Downfall of gang leader brought to justice in dramatic police raids


A drug gang leader was brought down after police swooped on a block of flats in Stretford and found drugs, guns and grenades. Nathan Morgan, 37, managed the group and was trusted by those higher within the OCG to store high value and ‘potentially lethal’ weapons at the flats on Milton Close.

Morgan lived at one of the flats, but was also found with keys in relation to three others which were used to grow cannabis, store and safeguard the firearms and grenades. He exerted his influence over two of the flat owners, Brian Day, 49, and Sarah Tervet, 42, Minshull Street Crown Court heard.

Gareth Curtis, 34, worked under the instruction of Morgan, managing the storage of the items which were recovered during a seizure on January 28 2021. Around 36 hours before the police raid, there was a ‘flurry’ of contact between Tervet, Curtis and Morgan informing them of the police activity.

READMORE: ‘Game over g!’ Drug gang leader’s panicked text as police descend on flats

“The first [police] seizure consisted of a firearm and two live hand-grenades found in the storage cupboard located at Tervet’s flat. The evening before, on January 27, the police attended requiring authorization for a firearms warrant,” Jamie Baxter, prosecuting, said.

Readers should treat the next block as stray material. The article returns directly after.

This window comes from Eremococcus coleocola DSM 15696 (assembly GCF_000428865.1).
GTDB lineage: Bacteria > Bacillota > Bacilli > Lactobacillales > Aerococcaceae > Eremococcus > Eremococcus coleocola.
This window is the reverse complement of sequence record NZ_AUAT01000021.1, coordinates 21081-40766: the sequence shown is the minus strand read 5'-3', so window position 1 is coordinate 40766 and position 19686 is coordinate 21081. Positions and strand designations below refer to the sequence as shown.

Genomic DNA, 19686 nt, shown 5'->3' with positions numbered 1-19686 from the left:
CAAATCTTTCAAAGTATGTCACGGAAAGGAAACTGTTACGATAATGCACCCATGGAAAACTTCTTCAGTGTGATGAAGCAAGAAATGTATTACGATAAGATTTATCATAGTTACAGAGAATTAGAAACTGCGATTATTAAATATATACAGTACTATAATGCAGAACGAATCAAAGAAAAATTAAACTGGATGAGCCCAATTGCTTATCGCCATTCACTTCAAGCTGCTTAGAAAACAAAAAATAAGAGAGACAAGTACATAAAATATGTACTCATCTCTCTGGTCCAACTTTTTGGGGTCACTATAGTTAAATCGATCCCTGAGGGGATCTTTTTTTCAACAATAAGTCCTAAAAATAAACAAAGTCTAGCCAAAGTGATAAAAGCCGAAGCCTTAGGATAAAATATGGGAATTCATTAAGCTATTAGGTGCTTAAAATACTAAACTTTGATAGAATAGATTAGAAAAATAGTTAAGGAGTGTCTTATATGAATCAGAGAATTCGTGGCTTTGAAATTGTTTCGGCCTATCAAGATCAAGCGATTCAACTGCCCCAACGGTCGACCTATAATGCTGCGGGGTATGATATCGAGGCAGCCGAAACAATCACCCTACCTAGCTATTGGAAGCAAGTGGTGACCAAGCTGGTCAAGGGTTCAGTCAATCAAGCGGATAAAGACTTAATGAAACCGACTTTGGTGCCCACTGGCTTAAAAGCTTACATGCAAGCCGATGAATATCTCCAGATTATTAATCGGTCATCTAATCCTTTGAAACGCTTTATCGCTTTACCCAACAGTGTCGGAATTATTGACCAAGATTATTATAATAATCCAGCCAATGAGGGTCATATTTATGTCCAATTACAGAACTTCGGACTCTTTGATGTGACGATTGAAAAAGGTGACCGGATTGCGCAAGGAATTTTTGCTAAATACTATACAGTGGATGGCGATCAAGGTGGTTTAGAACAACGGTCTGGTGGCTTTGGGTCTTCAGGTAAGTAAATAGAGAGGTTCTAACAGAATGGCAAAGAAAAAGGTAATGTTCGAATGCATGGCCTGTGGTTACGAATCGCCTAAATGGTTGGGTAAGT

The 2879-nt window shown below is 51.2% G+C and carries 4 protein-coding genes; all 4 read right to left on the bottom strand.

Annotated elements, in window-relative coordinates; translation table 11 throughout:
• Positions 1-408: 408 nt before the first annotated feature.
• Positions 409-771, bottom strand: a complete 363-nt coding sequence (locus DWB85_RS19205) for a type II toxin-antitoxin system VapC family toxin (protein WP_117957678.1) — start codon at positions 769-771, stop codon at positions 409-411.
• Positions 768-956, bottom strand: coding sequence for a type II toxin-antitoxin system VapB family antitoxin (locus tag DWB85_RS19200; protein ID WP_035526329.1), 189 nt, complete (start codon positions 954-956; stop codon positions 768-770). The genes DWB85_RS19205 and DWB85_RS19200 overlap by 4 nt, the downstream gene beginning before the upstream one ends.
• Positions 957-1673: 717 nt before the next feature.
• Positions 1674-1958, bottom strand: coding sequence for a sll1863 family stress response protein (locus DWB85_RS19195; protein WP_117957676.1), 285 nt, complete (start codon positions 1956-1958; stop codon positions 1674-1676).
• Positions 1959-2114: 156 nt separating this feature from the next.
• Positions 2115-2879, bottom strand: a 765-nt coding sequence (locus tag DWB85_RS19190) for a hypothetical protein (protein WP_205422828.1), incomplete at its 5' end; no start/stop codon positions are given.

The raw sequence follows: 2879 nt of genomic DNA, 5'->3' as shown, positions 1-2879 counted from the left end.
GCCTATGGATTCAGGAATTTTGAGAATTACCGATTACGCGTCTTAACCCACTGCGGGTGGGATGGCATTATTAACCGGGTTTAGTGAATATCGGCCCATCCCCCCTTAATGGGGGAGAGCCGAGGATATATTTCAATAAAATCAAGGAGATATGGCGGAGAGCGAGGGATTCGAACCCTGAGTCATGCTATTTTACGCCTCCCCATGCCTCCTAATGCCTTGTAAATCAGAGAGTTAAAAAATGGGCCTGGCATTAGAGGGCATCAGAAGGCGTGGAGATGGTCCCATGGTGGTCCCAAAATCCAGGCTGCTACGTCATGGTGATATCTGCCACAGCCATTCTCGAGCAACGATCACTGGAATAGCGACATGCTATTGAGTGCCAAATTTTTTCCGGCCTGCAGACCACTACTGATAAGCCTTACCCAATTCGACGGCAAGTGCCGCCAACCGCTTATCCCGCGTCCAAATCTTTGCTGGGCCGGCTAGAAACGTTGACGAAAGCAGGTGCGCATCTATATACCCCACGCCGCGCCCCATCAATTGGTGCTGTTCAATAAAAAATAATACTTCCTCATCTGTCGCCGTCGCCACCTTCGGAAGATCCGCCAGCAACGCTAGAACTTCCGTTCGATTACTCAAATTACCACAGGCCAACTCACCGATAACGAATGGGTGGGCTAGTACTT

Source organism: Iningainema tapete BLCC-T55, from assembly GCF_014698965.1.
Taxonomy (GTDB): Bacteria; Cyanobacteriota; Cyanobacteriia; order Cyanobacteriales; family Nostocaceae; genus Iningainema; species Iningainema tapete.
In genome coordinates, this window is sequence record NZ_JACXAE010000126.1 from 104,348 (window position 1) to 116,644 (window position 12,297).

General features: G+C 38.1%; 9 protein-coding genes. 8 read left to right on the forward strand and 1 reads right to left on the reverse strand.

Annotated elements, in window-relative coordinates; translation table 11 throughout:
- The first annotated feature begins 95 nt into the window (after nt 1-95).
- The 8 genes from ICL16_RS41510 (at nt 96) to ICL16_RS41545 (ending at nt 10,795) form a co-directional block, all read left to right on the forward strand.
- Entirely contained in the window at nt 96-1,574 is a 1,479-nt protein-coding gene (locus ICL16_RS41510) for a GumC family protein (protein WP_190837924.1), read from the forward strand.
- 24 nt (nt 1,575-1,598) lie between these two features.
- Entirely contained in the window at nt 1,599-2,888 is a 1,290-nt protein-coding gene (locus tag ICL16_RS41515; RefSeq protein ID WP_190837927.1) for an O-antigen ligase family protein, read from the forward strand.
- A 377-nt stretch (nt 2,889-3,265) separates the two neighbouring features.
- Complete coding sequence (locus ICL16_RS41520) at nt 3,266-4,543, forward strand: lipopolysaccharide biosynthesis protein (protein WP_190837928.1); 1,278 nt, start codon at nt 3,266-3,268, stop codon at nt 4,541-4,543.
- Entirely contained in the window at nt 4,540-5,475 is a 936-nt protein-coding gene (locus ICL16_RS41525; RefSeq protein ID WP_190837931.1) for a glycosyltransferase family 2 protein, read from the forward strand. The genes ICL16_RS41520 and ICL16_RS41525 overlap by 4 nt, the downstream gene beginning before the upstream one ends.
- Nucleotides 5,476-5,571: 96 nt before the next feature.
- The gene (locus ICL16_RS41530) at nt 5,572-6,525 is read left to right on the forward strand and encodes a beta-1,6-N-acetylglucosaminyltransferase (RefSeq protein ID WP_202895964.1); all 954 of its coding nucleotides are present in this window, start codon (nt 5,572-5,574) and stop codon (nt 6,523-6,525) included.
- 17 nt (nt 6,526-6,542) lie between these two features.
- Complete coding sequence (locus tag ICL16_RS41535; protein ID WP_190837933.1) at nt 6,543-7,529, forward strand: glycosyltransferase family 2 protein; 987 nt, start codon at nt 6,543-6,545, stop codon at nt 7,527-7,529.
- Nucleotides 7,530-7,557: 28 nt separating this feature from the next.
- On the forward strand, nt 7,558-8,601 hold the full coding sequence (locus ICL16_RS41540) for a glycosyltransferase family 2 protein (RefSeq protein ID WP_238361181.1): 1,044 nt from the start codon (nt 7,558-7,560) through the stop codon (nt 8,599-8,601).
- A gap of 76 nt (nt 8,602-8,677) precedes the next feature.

“There was a flurry of contact between Tervet, Curtis, then Curtis and Morgan. At one stage she asked the officers: “Is everything OK”. The prosecution says she was trying to get information and relaying it back to those in the organisation.”



Bomb disposal at Milton Close

Morgan was ‘clearly aware’ of the police presence and sent a number of messages to associates in a WhatsApp group including ‘they’re back’, ‘creepin’ about’ and ‘constantly be alert’.

When the warrant was executed at Tervet’s flat, they began searching an outdoor storage cupboard, during which she responded: “I don’t have access to that, I lost the key. I haven’t been in there for nearly two years. I just used it for Christmas stuff.”

Coming down the communal stairs, Curtis became aware of the raid and immediately booked a taxi out of the area. Upon searching the cupboard, officers found a black JD Sports bag containing a silver firearm, a magazine containing ammunition and a video cassette containing further ammo.



Bomb disposal officers at Milton Close

Two live grenades were also found, and DNA of Curtis was discovered on one of the grenades. Later that morning, Morgan messaged an associate stating: “they’ll probably start evacuating soon”.

He then sent images to an associate of the police activity on Milton Close with the caption ‘Game over’ following a story in the Manchester Evening News about the evacuation. He then proceeded to make internet searches on the MEN following the coverage of the ‘bomb squad’.

“Curtis was arrested at an address in Wythenshawe, in search of which recovered drugs and drug paraphernalia,” Mr Baxter said. “Across the morning on January 29, Morgan was still plainly nervous about the police presence and sent a WhatsApp to an associate stating ‘they didn’t even knock on mine’.”